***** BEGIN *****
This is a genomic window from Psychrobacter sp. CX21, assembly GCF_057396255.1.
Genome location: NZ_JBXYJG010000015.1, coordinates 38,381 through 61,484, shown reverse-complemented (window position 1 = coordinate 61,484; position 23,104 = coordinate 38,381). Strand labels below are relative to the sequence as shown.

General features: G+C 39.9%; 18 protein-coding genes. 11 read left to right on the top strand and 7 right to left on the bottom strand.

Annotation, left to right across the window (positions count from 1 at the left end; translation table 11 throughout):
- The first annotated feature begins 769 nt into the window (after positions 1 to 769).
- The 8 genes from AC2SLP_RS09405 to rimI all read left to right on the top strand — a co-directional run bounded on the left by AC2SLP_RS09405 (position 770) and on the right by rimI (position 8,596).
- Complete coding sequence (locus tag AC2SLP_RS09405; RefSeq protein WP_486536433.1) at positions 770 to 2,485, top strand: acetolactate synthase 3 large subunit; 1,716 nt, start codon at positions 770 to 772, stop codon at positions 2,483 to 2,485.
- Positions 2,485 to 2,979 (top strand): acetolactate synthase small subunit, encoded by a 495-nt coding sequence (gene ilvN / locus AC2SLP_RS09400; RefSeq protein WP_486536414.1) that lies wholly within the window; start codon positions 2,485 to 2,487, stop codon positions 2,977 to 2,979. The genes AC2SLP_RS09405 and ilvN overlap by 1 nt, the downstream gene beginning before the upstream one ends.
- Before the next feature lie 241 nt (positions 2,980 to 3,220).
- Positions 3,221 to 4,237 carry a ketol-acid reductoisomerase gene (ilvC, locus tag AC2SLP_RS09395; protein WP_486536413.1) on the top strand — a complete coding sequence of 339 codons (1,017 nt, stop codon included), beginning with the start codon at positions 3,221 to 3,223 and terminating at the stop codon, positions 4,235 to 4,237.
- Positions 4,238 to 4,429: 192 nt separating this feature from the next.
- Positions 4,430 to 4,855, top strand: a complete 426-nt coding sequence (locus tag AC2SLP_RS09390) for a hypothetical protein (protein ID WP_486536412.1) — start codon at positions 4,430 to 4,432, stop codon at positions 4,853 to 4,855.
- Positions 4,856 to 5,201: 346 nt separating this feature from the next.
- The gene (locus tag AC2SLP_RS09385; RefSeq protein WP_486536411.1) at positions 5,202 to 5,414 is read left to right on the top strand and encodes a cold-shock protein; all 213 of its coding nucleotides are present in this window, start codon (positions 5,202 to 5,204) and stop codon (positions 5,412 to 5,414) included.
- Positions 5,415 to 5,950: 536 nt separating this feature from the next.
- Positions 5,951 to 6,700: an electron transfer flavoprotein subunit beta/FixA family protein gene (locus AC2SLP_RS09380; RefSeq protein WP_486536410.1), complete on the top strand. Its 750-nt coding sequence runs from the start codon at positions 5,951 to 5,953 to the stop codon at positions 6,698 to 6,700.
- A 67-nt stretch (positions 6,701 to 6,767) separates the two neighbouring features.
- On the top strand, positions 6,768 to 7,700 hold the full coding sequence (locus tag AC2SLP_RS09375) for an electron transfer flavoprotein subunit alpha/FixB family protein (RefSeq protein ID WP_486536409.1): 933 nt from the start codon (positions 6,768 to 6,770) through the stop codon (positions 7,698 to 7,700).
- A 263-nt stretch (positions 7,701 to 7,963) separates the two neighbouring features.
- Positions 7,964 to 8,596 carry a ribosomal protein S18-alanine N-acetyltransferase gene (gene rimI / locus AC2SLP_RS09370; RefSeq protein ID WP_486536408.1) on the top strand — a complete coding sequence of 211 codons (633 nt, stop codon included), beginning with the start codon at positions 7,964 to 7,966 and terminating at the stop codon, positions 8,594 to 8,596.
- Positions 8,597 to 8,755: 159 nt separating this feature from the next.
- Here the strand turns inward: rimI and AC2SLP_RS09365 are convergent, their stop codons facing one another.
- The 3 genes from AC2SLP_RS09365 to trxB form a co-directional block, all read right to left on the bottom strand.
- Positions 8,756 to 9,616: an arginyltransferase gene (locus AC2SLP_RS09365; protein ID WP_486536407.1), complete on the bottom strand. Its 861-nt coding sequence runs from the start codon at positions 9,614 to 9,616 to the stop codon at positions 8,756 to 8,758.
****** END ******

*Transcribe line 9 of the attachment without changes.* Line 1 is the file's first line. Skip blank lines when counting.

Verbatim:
- Before the next feature lie 241 nt (positions 2,980 to 3,220).